A sweetener for mills, growers alike
To save the sugar industry from an impending collapse, Punjab is considering a unique proposal from a high-powered committee that suggests subsidising the sugar mills against the high cane price – state advised price (SAP) – that cane growers have been demanding. In simple words, sugar mills will get cane at a price they can afford while the farmers will also get a price they demand.chandigarh Updated: Sep 09, 2015 13:10 IST
To save the sugar industry from an impending collapse, Punjab is considering a unique proposal from a high-powered committee that suggests subsidising the sugar mills against the high cane price – state advised price (SAP) – that cane growers have been demanding. In simple words, sugar mills will get cane at a price they can afford while the farmers will also get a price they demand.
Surprised? Well, as per the new formula, pending before the Punjab cabinet, sugar mills will shell out Rs 250 per quintal as the cane price. But farmers will continue to get a higher cane price of Rs 295 per quintal with the state meeting the difference of Rs 45 in price. This subsidy will be given to the mills to pass it on to the farmers along with the due price.
This is probably the first time in India that producer subsidies are being cleverly shifted in the name of processor subsidies. While it appears to be a subsidy to the sugar mills, in reality it is a subsidy meant for sugarcane growers. This way both mills and farmers remain satisfied. It also reminds me of how the European Union had converted producer subsidies to processor subsidies some years back so as to escape the limitations of direct income support to its farmers under the World Trade Organisation (WTO).
Punjab’s pioneering initiative
At a time when quite a large number of sugarcane farmers in Karnataka, Maharashtra and Uttar Pradesh have committed suicide, Punjab may eventually show the way to address a continuing crisis emanating from the refusal by the private sugar mills to pay a higher cane price to farmers. While I don’t see any justification in why the sugar mills can’t pay a higher price, especially after the sugar industry was deregularised, the new pricing formula opens up a Pandora’s box for the way farm prices are administered in India.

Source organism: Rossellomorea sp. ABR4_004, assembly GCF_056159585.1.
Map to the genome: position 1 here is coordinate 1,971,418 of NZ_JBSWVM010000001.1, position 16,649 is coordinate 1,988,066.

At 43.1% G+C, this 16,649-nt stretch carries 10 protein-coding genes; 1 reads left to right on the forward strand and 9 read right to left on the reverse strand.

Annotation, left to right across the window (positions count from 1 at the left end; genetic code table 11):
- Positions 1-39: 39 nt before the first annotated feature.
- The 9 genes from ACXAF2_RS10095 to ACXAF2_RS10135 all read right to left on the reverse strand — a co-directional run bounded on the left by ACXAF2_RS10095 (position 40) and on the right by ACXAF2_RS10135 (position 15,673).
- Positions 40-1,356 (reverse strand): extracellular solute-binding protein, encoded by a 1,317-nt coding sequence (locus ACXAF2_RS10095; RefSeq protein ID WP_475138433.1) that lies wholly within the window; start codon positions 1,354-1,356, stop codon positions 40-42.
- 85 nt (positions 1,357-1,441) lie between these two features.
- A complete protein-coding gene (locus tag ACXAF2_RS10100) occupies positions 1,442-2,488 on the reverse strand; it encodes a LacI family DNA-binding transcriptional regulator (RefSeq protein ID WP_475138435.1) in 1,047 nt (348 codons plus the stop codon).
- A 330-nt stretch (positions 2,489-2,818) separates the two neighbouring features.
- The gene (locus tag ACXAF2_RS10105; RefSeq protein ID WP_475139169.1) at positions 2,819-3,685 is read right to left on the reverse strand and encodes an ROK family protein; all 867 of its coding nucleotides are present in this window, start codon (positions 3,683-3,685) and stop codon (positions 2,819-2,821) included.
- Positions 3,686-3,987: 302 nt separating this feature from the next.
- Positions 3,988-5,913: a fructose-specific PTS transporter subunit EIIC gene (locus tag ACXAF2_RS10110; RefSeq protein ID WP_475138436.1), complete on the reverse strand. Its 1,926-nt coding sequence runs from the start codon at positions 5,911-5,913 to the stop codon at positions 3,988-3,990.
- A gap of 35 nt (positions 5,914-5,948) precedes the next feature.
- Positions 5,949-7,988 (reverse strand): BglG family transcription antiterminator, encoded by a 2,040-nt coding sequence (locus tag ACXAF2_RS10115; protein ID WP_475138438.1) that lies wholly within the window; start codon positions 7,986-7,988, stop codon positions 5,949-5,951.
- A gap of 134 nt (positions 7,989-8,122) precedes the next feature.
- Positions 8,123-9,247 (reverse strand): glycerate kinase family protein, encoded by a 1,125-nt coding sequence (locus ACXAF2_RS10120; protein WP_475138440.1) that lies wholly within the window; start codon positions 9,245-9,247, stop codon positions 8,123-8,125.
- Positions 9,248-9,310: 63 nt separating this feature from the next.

Except for sugarcane, where SAP that farmers get is more or less a political decision, I see no reason why the minimum support price (MSP) the farmers get for wheat, paddy and cotton (to some extent) are linked with the market prices. Since the MSP is fixed keeping market prices for consumers in mind and also to ensure that the industry gets cheaper raw material, it is actually the farmers who continue to subsidise the consumers as well as the agri-business.
Cotton farmers, too, need attention
Take the case of cotton. It was in the early 1990s that a report of the kharif pricing policy of the Commission for Agricultural Costs and Prices (CACP) had clearly stated that cotton farmers were paid 20% less so as to keep the textile industry competitive.
In other words, cotton farmers have been subsidising the textile industry all these years. If only the CACP had worked out a mechanism by which the textile industry could pass on the price benefit to cotton farmers, I am sure there wouldn’t have been such a large number of suicides among cotton growers. Delinking the price the farmers get from selling their produce from the prices that prevail in the retail market is what I have been demanding for long. Just like sugar, the pricing structure of textiles therefore must be redesigned in a manner that the mills pass on the benefit to farmers.
This brings me to another burning issue. While the sweetener proposed in Punjab is basically to protect the commercial interests of the sugar mills, I fail to understand why the same principle cannot be applied to wheat and paddy growers.
Delink MSP from retail prices
For the past three years, farmers have received an increase of `50 per quintal in the MSP for wheat which translates to an increase of 3.6% in prices paid to farmers. As per an affidavit filed before the Supreme Court, the government has expressed its inability to provide a higher MSP to farmer on fears it will cause market distortions.
As if this is not enough, the food ministry has directed the state governments to refrain from providing any additional bonus over and above the MSP announced. Madhya Pradesh, Chhattisgarh and Rajasthan which provided a bonus of Rs 100-200 per quintal have been warned not to do so in future. In case they still provide bonus, the entire procurement operations will also need to be undertaken by them. This is simply to ensure that a higher price does not lead to any increase in food prices. The MSP a farmer gets therefore is linked with the retail food prices. My suggestion is to delink MSP from the retail prices. Procure wheat from farmers at the MSP which will eventually determine the retail price in the market. To the farmers provide 50 profits over the cost, as recommended by the Swaminathan Committee, directly to their Jan Dhan bank accounts Like in the case of sugarcane farmers, it is time to correct a historic mistake being perpetuated over the decades. This is exactly what Japan has been doing. It pays farmers an economic price, and at the same time subsidises food for the consumers.
The writer is a Mohali-based food policy analyst. Views expressed are personal